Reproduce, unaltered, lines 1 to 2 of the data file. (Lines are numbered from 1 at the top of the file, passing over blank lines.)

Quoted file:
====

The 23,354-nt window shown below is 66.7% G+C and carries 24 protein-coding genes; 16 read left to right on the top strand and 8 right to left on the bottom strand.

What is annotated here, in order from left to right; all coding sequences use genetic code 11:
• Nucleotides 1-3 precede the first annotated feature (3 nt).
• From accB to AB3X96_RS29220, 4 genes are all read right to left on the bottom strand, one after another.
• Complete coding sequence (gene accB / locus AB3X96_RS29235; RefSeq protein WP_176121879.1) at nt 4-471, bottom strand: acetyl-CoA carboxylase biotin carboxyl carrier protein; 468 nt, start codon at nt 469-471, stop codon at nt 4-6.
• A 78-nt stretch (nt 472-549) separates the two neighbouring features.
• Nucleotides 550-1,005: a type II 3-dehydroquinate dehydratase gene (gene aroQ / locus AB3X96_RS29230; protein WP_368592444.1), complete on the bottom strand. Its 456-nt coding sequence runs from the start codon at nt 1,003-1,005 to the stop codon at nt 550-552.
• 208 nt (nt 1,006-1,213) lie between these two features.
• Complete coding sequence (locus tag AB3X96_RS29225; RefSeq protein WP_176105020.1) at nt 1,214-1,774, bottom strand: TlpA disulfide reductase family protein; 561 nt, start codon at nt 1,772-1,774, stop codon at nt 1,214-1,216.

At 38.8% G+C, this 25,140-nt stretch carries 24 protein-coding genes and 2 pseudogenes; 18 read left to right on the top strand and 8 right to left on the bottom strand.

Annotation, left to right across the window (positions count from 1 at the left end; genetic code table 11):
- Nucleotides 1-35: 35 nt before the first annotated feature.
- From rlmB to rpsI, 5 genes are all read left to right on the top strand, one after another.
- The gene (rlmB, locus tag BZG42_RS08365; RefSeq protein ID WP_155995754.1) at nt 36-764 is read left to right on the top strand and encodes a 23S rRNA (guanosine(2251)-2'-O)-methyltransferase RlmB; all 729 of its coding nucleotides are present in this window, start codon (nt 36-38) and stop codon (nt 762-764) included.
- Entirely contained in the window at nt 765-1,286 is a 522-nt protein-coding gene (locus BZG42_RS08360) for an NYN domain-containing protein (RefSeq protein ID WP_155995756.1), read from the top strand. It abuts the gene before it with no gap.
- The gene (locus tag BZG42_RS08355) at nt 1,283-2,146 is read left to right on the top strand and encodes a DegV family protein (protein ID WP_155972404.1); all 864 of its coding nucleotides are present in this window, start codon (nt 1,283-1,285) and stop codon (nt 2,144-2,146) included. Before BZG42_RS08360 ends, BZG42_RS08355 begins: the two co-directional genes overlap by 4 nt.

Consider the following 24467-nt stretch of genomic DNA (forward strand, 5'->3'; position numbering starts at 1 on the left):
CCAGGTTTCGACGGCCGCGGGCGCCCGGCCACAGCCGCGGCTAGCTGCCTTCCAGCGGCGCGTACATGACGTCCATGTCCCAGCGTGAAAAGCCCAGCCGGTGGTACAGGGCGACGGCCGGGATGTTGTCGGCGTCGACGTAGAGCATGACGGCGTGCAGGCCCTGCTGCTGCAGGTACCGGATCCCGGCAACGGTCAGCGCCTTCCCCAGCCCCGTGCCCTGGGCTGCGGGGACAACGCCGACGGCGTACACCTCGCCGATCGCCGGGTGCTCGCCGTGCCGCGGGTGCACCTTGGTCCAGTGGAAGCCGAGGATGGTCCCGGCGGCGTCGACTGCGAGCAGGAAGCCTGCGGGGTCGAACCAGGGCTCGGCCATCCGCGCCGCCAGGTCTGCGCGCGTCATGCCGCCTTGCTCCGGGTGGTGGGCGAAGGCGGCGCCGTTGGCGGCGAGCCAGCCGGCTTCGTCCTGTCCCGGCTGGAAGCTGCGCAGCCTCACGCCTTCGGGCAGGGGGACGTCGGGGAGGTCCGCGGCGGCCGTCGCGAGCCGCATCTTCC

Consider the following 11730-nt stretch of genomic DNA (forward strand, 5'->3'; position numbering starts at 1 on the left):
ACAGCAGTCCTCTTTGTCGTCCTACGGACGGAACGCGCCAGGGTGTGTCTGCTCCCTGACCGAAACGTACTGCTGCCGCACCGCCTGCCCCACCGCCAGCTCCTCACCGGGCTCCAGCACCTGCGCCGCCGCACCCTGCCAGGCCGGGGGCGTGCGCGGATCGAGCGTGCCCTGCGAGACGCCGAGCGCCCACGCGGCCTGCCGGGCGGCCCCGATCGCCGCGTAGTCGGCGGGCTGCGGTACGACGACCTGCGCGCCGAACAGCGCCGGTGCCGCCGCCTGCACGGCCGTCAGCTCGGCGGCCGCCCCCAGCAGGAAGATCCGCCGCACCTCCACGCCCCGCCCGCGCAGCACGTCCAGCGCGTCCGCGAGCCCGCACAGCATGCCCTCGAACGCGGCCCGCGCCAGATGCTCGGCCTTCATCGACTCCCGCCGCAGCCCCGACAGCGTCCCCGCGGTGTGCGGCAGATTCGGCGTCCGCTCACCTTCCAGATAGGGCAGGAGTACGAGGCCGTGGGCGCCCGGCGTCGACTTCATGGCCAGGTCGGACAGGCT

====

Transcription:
The 23,354-nt window shown below is 66.7% G+C and carries 24 protein-coding genes; 16 read left to right on the top strand and 8 right to left on the bottom strand.

What is annotated here, in order from left to right; all coding sequences use genetic code 11: